Spice farming against climate change in Pemba

Community Forests Pemba 

pembaIt wasn't an easy start for Kibano, he managed to cultivate some vanilla, black pepper and cinnamon but was looking specifically for technical support after his vanilla plants had badly wilted. Community Forests Pemba (CFP) a project which falls under the GCCA Tanzania programme and is funded by the EU held an awareness raising meeting in a nearby village which Kibano attended. The meeting led to CFP visiting his spice farm, where a team set about to revive his vanilla crop. On the same day, Kibano became registered as an official CFP spice farmer, which entitles him to training and support from the project. 

"I've been working with CFP for two years and have received extensive training, which has improved the quality and quantity of my spices. I have increased the number of my vanilla plants from 200 to 570 plants, black pepper plants from seven to 15 and I have 50 cinnamon and 15 cardamom plants. I now train up to 30 farmers to ensure their plants also thrive," said Kibano. 
"Kibano has become very active with spice farming in his community since working with CFP. He tried fishing and livestock keeping and has settled into spice farming. In fact, he is very active with the Zanzibar Spice Farmers' Association helping to secure improved prices for his fellow farmers, and with support from the project has made his first spice sales to an international buyer," added CFP Horticulture Officer, Yahya Khatib Suleiman.
 

 

A better life 

pemba Kibano's average income per month is now 200,000 Tanzanian shillings (90 USD). Kibano manages to put three meals a day on the table for his four children and pays for his eldest child to attend secondary school. The family enjoys a varied diet of vegetables, fish and chicken, rice, cassava, sweet potatoes and yams. 
Future goals 
Kibano hopes to invest further in his spice farming activities by producing seedlings to sell. His future goals are also to increase production to earn more money and to even send his children to university. He aims to earn up to 6,000,000 shillings per year (2,500 USO) exclusively from spice farming.
 

Sustainable impact 

As a result of the CFP spice programme in Pemba there has been an increase in the price of vanilla from 180,000.00 TZS (80 USO) per 1 Kilogram to almost 1,000,000.00 TZS (430 USO) per Kilogram.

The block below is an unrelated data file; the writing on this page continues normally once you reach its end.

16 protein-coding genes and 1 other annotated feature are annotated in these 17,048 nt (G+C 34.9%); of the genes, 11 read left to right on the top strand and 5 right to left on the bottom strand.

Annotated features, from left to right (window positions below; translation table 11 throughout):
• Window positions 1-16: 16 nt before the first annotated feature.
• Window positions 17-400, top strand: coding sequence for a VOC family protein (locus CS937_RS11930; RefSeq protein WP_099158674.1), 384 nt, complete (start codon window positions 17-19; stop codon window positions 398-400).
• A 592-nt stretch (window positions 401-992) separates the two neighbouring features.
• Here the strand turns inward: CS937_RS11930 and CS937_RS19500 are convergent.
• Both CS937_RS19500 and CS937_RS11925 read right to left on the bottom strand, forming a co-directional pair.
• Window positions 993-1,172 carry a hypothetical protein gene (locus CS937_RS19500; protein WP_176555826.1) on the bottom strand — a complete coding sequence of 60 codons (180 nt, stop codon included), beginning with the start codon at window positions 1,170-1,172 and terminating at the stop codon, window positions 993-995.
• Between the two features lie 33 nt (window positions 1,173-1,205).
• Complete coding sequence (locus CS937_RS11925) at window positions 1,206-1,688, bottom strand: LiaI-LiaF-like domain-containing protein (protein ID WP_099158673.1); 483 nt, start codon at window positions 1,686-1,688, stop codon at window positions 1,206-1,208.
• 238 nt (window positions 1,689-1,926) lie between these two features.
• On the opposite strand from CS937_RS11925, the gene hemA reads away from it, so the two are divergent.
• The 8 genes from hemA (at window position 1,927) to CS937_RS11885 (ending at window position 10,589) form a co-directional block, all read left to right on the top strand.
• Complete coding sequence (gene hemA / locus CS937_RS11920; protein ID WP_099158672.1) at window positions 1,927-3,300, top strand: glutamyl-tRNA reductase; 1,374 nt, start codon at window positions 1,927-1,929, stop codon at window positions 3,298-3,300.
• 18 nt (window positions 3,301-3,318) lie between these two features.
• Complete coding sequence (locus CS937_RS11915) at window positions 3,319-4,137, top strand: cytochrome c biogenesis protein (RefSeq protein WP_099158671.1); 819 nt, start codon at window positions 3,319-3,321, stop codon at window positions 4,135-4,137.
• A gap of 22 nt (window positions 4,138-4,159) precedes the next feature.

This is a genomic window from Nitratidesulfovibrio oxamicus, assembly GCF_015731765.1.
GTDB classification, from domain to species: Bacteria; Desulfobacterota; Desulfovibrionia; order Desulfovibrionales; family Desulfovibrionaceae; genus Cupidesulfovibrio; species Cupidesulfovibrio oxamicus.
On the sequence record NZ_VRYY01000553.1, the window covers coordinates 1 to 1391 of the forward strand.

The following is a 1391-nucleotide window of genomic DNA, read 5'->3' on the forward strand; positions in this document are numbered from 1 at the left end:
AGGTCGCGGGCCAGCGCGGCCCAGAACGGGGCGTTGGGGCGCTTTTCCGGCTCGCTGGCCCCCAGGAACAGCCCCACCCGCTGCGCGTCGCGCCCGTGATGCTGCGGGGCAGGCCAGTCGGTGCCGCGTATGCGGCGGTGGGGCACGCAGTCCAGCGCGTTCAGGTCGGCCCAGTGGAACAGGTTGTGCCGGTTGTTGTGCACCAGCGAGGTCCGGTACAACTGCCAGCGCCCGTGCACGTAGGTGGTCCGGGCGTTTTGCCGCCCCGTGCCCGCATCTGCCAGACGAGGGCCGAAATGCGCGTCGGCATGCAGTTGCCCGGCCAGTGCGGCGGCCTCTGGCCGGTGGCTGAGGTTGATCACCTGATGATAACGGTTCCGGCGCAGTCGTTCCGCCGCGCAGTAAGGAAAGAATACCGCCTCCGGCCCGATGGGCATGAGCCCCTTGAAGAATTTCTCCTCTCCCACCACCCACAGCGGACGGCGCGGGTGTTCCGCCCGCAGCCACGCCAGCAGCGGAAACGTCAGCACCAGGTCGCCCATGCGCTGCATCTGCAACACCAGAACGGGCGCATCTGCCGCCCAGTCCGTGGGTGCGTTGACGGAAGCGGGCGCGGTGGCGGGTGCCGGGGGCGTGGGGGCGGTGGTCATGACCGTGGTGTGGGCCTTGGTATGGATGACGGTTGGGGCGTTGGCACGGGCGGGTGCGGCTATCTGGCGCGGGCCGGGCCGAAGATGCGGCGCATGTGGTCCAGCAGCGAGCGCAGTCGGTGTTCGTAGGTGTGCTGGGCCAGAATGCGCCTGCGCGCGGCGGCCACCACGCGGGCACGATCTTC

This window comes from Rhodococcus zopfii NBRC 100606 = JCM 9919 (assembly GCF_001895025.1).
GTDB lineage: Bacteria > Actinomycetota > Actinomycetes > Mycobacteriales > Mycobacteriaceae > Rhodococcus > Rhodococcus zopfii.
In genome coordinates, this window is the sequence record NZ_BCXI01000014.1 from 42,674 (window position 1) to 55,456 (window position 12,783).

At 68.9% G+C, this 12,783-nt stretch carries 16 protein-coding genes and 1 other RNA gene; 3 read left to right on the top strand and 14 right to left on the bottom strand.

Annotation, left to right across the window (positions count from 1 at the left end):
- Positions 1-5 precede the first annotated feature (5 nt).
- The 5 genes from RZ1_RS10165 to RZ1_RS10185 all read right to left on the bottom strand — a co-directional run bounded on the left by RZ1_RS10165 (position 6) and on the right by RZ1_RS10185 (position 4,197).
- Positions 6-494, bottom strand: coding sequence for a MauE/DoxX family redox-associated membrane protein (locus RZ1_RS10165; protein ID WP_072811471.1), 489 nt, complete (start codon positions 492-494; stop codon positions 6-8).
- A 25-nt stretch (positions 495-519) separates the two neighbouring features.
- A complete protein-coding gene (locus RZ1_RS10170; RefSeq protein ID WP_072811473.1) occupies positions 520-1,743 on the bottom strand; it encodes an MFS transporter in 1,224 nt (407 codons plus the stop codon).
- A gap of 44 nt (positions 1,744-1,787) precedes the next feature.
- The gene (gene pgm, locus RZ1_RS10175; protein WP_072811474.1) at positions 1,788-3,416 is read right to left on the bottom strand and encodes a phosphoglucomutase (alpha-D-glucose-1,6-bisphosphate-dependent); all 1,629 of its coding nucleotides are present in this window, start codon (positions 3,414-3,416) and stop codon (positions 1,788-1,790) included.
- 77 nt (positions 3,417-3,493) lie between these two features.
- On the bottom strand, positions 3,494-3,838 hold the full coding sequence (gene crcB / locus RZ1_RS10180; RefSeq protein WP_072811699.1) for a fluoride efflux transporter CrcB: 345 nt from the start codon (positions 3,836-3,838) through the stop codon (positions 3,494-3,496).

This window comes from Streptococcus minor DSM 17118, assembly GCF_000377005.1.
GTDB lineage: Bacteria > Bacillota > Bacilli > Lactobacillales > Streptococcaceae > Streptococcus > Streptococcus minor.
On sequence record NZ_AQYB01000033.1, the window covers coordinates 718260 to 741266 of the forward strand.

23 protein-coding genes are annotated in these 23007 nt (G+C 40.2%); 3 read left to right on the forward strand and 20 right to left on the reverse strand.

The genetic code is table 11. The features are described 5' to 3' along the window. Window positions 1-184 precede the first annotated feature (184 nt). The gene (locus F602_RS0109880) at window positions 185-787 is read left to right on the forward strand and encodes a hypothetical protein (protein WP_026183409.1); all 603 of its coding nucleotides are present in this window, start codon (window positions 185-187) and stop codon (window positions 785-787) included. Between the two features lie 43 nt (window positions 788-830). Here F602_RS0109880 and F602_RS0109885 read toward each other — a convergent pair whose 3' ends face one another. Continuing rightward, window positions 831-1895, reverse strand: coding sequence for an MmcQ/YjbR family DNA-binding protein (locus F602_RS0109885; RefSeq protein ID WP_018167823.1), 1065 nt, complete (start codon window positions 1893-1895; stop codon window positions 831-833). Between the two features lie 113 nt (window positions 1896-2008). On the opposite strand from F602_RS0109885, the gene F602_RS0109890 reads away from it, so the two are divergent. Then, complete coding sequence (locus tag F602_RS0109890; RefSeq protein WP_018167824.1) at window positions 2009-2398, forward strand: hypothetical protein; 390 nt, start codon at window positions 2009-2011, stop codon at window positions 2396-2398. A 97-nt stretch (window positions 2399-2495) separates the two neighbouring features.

More farmers in Pemba are engaging in spice agroforestry, especially women. 
The income from spice sales is being used wisely to cover the cost of schooling for children, building homes, and buying food for households. 
Increasing interest from people outside of Pemba wishing to get involved and gain knowledge about spice farming. 
Private farmers and the private sector, who are not registered with CFP, are coming to the CFP Innovation Campus for assistance on spice cultivation. 


Branching out 

The project has trained over 1,000 farmers in spice forestry who have gone on to develop 52 Hectares of spice forestry systems in seven communities throughout Pemba Island. The median income for spice farmers is between 500,000.00 Tanzanian shillings (200 USO) and 1 Million Tanzanian shillings (400 USO) annually.
CFP's commercial partnership with the international cosmetic company Lush continues to flourish. 
The newly formed Zanzibar Spice Farmers Association (ZSFA) now has over 200 owner-members. 
CFP is working with the Ministry of Agriculture to introduce spice agroforestry at policy level, including the conversion of the defunct government rubber plantations to the project's climate-smart system. 
The project is also working with new national partners to expand spice practices to mainland Tanzania.
 

Spice Agroforestry Fast Facts 

pembaTrees planted so far: 26,519 
Spice Forest Systems Established: 52 Hectares
Communities: Seven (Daya, Gancio, Hindi, Makoongwe, Mtambwe Kaskazini, Mtambwe Mkuu, Wingwi Mapofu) 
Direct Trainees:  105 Women/ 179 Men
Indirect Trainees:  281 Women/ 478 Men
Subtotal:  386 Women / 657 Men
Total: 1,043 people

 

 

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